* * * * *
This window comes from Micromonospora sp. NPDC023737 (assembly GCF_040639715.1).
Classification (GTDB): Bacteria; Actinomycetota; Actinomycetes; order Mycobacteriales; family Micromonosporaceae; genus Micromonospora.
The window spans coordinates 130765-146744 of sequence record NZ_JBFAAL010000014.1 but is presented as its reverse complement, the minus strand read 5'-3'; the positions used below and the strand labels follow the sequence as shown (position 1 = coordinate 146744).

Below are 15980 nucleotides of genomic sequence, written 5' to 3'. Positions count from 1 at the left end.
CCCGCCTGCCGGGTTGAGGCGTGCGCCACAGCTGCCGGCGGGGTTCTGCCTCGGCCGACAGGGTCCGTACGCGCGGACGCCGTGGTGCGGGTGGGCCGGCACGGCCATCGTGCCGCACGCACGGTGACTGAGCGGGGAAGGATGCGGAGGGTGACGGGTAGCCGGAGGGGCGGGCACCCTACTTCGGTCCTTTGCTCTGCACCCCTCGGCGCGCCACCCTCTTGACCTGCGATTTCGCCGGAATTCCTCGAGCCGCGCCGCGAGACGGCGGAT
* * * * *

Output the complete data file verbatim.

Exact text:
This window comes from Micromonospora sp. NPDC023737 (assembly GCF_040639715.1).
Classification (GTDB): Bacteria; Actinomycetota; Actinomycetes; order Mycobacteriales; family Micromonosporaceae; genus Micromonospora.
The window spans coordinates 130765-146744 of sequence record NZ_JBFAAL010000014.1 but is presented as its reverse complement, the minus strand read 5'-3'; the positions used below and the strand labels follow the sequence as shown (position 1 = coordinate 146744).

Below are 15980 nucleotides of genomic sequence, written 5' to 3'. Positions count from 1 at the left end.
CCCGCCTGCCGGGTTGAGGCGTGCGCCACAGCTGCCGGCGGGGTTCTGCCTCGGCCGACAGGGTCCGTACGCGCGGACGCCGTGGTGCGGGTGGGCCGGCACGGCCATCGTGCCGCACGCACGGTGACTGAGCGGGGAAGGATGCGGAGGGTGACGGGTAGCCGGAGGGGCGGGCACCCTACTTCGGTCCTTTGCTCTGCACCCCTCGGCGCGCCACCCTCTTGACCTGCGATTTCGCCGGAATTCCTCGAGCCGCGCCGCGAGACGGCGGAT